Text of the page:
Goose the Blog 2.0

"Oh, ha! Sarcasm: The last refuge of sons of bitches!"

not promising news

by John at 7/18/2007 12:59:00 PM

I few days ago, I read an article (pdf, 9.5 Mb) transcribed from a speech by Nate Lewis, a Caltech chemistry professor, in Caltech's quarterly periodical, Engineering and Science. Lewis used to teach freshman chemistry and was always pretty popular because, I guess, he was a funny guy. I never took his class.

Anyway, Lewis gave a talk about the future of energy use in the world, especially concerning ways to stabilize the level of CO2 in the atmosphere. After analysis for population growth, GDP growth, efficiency improvements (which includes conservation, I think), and the carbon-to-energy ratios of fuels used, he calculates that to stabilize atmospheric CO2 to 550 ppmv* (parts per million by volume - for the last 670,000 years, CO2 has been 200-300 ppmv - it is now 380 ppmv) we would have to have online, by 2050, enough carbon-free energy generation capacity to equal the total energy generation capacity we have today. That is, we would need about 10 terawatts of carbon-free power, if we start now. If we don't start for 30 years, we'll need 15-20 terawatts of carbon-free power by 2050.

Here is where it gets "not promising."
  • To get that much carbon-free energy, we would have to build a new 1 gigawatt nuclear reactor every other day for the next 40 years. Because nuclear plants have a 50 year lifespan, we will have to go on building them forever. Also notable: There is not enough uranium fuel to power all those reactors, so we will have to use plutonium, which exacerbates the threat of nuclear weapon proliferation.
  • We don't have time to wait until nuclear fusion is demonstrated (there has been a 35 year horizon for this technology for the last 50 years).
  • Carbon sequestration pumps the CO2 underground where we hope it stays, but, while we may have the capacity to store all the CO2 generated, the technology is not proven, and if it works, if uniformly distributed, the CO2 generated by the United States and pumped underground would raise the elevation of lower 48 states by 5 centimeters.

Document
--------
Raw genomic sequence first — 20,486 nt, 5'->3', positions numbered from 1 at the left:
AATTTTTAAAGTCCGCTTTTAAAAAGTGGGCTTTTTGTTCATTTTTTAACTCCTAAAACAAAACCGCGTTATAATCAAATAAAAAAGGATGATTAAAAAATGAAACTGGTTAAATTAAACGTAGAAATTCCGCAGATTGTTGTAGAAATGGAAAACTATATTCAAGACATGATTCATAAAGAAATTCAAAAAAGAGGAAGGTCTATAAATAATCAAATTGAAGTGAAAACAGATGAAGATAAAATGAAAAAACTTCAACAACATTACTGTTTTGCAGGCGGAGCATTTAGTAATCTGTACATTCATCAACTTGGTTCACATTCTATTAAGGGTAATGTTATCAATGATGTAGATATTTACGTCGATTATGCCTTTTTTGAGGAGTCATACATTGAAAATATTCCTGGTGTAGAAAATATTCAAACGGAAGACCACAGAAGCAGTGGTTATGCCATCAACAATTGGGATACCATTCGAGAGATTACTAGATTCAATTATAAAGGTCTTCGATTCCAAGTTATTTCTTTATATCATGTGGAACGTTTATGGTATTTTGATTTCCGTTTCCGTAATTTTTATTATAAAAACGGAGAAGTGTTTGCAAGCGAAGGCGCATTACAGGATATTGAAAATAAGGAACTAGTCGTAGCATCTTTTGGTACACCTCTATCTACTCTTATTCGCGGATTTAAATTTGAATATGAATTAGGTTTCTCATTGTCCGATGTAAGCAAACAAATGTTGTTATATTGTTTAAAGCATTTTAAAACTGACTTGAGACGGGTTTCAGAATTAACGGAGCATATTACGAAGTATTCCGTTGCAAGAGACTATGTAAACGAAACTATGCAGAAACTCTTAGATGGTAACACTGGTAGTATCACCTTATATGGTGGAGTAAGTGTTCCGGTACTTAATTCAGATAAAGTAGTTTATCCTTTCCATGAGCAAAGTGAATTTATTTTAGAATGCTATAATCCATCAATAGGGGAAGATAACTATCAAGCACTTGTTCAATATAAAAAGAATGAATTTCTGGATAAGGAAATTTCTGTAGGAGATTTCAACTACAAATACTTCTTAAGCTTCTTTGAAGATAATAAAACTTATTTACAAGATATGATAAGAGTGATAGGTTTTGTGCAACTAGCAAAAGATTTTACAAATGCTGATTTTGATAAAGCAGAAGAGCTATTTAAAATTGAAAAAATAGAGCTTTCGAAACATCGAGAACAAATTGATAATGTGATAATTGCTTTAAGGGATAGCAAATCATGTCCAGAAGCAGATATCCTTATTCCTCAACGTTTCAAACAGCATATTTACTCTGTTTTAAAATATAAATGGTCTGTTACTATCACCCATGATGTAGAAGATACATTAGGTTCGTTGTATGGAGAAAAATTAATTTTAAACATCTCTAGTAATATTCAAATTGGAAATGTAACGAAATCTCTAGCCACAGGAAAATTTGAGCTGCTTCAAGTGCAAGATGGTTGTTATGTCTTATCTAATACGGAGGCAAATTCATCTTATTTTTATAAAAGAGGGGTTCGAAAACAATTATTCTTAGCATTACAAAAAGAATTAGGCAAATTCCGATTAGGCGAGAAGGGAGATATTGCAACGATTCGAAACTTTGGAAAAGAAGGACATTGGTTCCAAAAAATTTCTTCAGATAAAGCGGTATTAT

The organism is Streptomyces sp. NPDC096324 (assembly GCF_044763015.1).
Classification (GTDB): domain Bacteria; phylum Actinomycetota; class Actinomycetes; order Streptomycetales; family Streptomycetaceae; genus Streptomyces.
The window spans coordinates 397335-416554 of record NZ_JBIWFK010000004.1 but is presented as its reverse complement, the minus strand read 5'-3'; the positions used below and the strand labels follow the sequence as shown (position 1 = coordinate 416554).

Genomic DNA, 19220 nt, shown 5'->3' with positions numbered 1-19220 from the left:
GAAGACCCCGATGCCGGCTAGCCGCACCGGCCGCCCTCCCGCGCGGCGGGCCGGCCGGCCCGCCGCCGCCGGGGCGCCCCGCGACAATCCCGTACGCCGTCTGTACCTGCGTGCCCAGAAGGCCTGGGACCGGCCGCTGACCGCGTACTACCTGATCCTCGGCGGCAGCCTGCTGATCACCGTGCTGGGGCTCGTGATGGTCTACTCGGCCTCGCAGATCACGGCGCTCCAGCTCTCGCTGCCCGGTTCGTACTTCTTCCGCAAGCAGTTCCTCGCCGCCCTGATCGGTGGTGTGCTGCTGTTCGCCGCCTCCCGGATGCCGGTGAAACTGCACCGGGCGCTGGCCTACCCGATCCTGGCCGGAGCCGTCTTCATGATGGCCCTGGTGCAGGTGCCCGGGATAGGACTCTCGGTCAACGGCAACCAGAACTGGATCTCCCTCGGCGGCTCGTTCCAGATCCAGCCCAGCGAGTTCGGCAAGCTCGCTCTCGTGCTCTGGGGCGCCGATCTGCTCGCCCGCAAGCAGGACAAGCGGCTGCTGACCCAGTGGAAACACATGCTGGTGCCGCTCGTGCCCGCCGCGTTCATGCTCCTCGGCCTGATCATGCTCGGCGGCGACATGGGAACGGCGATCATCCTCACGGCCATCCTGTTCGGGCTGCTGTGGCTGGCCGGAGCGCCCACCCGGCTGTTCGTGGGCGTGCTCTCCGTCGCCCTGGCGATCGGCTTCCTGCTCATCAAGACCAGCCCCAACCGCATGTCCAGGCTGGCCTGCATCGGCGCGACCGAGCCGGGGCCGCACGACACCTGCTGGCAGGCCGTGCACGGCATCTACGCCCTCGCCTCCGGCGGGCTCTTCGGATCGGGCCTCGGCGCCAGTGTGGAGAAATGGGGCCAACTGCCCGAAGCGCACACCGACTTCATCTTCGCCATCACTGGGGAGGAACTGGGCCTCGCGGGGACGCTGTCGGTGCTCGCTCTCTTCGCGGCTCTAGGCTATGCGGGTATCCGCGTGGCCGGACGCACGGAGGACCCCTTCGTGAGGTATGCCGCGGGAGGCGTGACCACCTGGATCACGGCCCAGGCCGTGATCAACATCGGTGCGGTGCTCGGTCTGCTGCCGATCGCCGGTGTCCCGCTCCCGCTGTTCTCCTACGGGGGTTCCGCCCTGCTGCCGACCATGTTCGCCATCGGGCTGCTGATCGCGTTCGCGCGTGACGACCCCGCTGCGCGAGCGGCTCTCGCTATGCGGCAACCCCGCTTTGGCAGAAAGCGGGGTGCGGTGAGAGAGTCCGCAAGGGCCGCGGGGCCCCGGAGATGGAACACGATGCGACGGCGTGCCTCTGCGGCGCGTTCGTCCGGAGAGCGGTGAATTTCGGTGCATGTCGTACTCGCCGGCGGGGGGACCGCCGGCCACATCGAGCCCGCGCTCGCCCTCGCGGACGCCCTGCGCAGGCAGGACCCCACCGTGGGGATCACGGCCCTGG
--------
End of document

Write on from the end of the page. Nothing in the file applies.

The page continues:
• There are about 0.9 terawatts of economically accessible hydroelectric power, but we are already using 0.6 terawatts of it.
  • Geothermal power has about 11 terawatts of power spread out over all the landmass of the globe, but capturing it is far less than 100% efficient.
  • Windpower can generate about 2 to 4 terawatts over the entire surface of the Earth.
  • Biomass could make available 20 terawatts of power (if growing and harvesting do not require energy) at a cost of 31% of the total land area of the planet. This isn't in the article, but, for example, using corn to produce ethanol to burn as fuel may actually be energy negative - that is, it takes more energy to make ethanol through fertilizing, harvesting, and manufacturing than you get out of it when it is burned.
  • Solar energy is just about ubiquitous, and plentiful. It would take only six 400km x 400km arrays of modern photovoltaic cells to generate all the power we consume today. That doesn't sound too bad, but my back-of-the-envelope calculation says that one of those 400km x 400km plots is equivalent to about 500 million home roofs. Plus, solar is now 5 to 10 times more expensive than fossil fuels, and you have to be able to store the power generated to use it when it is dark out - one option here is electrolysis of water to form H2, which can be oxidized to form water and generate electricity in fuel cells.
So the viable options are: 1) 10,000 new nuclear power plants, 2) keep on burning fossil fuels but sequester the carbon dioxide, or 3) find a way to make cheap solar power, solve the hydrogen storage and transportation problem, and make fuel cells that work.

And we have to start tomorrow.


* From the article: "Although major uncertainties remain, most climate-change researchers set 550 ppmv as the upper limit of what would lead to about a two degree Centigrade mean global temperature rise. This is projected to have significant, but possibly not catastrophic, impacts on the earth’s climate. For example, the coral reefs would probably all die. But we, as humans, would probably be able to adapt, at some level, to such a change. On the other hand, most people in the modeling effort feel that 750 ppmv or higher would be quite serious."


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